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High Quality? Part 13 – Stretching

A Karen woman from Myanmar with stretched earlobes

Stretched piercings can be found in cultures all across the globe. From stretched ear lobes to stretched lip piercings and even stretched genital piercings. Stretching can give a very distinctive look and as long as it is carried out carefully it is a safe practice. This weeks blog will be explaining how to stretch safely to prevent damage and have large piercings that last a lifetime.

Stretching is a simple process where larger and larger jewellery is inserted into the piercing over time. It has become common practice in the UK to use tapers to stretch piercings. This is NOT recommended as it is very easy to cause permanent damage using a taper. A slow approach that involves listening to your body is required to achieve end results that are free from scars.

How to Stretch Safely

Stretching - Single Flare Plugs from Gorilla Glass. Available in the webstore here
Single Flare Plugs from Gorilla Glass. Available in the webstore here

At Rogue we recommend to use single flare glass plugs to stretch piercings. This is because glass jewellery is available in 1mm diameter increments and glass is the smoothest body jewellery material available so it helps to insert and for the body to heal around.

Stretching is a slow process! Do not attempt to rush or you can permanently damage your piercings.

Once your piercing has fully healed for a minimum of 6 months you will be able to begin stretching. If your piercing started at 1.2 or 1.6mm then we would recommend the first stretch to be to a 2mm single flare plug. This piece will be worn for 3 months and then a 3mm plug will be able to be inserted. This pattern can then be continued all the way up to your goal size. 3 months is recommended to allow the skin to relax and become supple again. When inserting the next size there should be no pain or forcing. If it hurts then stop and wait another month.


Unsafe acrylic tapers

Tapers are a tool used by piercers for the insertion of jewellery. Tapers should not be used to stretch piercings home. Incorrect use of a taper can lead to splits and tears in the piercing channel and these can become scar tissue. Scar tissue will not stretch like skin so if stretching continues then the healthy skin will get damaged which leads to more scar tissue. If this pattern continues then there is a high risk of a blow out.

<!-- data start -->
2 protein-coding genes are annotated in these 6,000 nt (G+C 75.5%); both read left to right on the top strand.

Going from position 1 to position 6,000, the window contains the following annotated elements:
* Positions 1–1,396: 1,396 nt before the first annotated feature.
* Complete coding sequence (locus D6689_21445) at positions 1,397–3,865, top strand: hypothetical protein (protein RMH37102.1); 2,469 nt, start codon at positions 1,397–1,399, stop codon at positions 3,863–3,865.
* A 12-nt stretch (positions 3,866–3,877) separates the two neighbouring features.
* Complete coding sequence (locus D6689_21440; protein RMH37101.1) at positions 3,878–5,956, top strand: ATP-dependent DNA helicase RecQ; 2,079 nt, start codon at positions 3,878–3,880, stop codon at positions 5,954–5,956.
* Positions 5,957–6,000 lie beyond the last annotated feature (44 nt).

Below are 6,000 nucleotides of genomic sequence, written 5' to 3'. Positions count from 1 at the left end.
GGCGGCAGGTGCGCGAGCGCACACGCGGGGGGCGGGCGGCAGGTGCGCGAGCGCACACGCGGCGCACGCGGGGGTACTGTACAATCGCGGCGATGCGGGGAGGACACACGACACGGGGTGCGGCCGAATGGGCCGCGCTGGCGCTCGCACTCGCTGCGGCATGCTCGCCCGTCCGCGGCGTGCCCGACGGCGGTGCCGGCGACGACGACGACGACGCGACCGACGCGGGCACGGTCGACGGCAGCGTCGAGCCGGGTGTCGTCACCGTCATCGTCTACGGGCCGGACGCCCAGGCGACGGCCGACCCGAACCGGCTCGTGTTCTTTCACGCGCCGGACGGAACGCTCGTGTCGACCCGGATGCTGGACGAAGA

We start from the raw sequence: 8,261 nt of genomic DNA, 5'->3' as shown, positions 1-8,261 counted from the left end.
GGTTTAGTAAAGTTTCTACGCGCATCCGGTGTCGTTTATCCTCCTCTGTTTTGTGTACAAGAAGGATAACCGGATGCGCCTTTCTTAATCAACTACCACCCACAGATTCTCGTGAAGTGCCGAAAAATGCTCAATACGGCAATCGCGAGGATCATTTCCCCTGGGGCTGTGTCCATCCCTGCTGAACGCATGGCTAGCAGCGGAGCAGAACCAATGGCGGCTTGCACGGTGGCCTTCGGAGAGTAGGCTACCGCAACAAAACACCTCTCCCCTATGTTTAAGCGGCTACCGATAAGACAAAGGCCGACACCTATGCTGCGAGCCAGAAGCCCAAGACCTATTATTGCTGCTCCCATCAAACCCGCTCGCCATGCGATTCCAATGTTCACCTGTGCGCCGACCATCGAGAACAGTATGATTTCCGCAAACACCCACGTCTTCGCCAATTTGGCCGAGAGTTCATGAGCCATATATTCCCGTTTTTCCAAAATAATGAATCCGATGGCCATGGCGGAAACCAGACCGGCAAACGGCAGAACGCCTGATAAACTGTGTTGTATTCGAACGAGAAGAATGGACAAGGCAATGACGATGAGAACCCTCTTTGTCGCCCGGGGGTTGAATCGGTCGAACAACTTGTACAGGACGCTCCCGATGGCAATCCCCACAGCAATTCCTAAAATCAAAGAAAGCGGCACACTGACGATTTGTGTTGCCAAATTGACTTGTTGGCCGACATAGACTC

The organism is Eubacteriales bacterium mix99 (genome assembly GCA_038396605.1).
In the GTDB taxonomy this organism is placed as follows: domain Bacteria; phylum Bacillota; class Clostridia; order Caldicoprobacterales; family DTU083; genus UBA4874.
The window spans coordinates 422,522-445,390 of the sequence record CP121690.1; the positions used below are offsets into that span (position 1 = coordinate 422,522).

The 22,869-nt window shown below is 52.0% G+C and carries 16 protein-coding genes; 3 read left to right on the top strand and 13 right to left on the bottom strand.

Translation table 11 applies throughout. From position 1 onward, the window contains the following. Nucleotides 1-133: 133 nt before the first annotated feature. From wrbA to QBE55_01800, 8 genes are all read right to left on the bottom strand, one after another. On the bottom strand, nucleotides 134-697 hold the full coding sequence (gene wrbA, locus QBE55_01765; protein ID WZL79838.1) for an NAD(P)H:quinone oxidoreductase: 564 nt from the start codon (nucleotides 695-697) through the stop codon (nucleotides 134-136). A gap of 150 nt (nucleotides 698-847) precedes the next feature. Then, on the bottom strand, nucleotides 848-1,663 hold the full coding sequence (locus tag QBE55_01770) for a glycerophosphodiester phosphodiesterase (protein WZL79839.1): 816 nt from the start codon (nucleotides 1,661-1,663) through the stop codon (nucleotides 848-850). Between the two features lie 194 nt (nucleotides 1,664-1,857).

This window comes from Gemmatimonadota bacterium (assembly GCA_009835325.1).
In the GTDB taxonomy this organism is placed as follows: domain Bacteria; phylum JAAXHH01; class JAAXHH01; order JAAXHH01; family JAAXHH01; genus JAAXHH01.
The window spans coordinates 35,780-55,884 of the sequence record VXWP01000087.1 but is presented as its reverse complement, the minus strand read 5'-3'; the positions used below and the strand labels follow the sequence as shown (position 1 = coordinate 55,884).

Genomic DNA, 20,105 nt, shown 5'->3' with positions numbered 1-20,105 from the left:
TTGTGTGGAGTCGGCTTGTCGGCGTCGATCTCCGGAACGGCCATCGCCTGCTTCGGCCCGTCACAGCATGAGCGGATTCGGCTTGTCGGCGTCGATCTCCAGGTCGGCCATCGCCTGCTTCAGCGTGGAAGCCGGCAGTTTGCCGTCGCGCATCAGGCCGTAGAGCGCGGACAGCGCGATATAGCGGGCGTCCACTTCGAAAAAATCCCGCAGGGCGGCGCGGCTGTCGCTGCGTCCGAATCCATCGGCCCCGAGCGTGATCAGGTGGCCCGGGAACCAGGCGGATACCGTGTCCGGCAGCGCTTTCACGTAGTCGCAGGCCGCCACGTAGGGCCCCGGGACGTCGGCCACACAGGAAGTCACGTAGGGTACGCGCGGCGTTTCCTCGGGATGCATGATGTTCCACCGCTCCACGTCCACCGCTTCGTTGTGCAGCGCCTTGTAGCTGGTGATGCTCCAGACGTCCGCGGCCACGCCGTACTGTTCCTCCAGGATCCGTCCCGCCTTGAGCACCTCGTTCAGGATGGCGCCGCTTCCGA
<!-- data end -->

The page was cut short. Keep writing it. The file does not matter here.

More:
Tapers are rarely made from safe materials. The most common material is acrylic. Acrylic has been linked to releasing carcinogenic chemicals at body temperature. This will severely damage the health of a piercing over time and potentially your health in general.

Tapers are NOT jewellery. The weight distribution is imbalanced due to the long tail. Wearing a taper in a piercing for a prolonged period can lead to deformation of the piercing and even blow outs. There is also a much higher snag risk.

Tapers come in gauge sizes rather than mm increments. This means that they can expand your piercing more than the skin is able to deal with. If you look at the percentage change of circumference it explains how tears and scar tissue happen.

Stretching from 4mm example:

The next size from 4mm for single flare plugs would be 5mm.
The circumference of a 4mm plug is Pi (3.142) x Diameter (4) = 12.568mm
The circumference of a 5mm plug is Pi (3.142) x Diameter (5) = 15.71mm
This means the skin has to stretch 3.142mm to accommodate the next size.

The next size from 4mm for tapers would be 6mm.
The circumference of a 4mm plug is Pi (3.142) x Diameter (4) = 12.568mm
The circumference of a 5mm plug is Pi (3.142) x Diameter (6) = 18.852mm
This means the skin has to stretch 6.284mm to accommodate the next size.

The body just can’t handle stretching that much without damage. Different tissue types on different people will have different elasticities. We can’t stress enough how important it is to listen to your body. If it hurts, then it is too soon to stretch.

Blow Outs

A example of a blown out earlobe

A blow out is when the skin from the inside of the piercing channel gets damaged and pushed out. A blow out is likely to be permanent. If a blow out is caught very early on you can attempt to reverse the damage by removing the jewellery for at least 8 weeks and doing twice daily massages using an oil such as vitamin E. Sometimes the tissue can be slowly massaged back into place but this does not always work.

If after 1-3 months the blowout is still there then the only option would be surgical removal of the scar tissue. This is a service that plastic surgeons and body modification practitioners can carry out but there are varying results and varying legality.

The best way to prevent blowouts is to not get them in the first place. Prevention is better than cure. Stretch slowly and your piercings will be happy and healthy no matter the size.

Almost any piercing can be stretched. Here is a video showing the Nostril Plugs of the Apatani women of North East India. These practices are sadly dying out.

If you require help with your stretched piercings, would like new jewellery or would like us to stretch your piercings for you then book an appointment using the book now button above.

That’s it for this week. We’ll be back next week with a blog all about sterilisation. Have a good week everyone!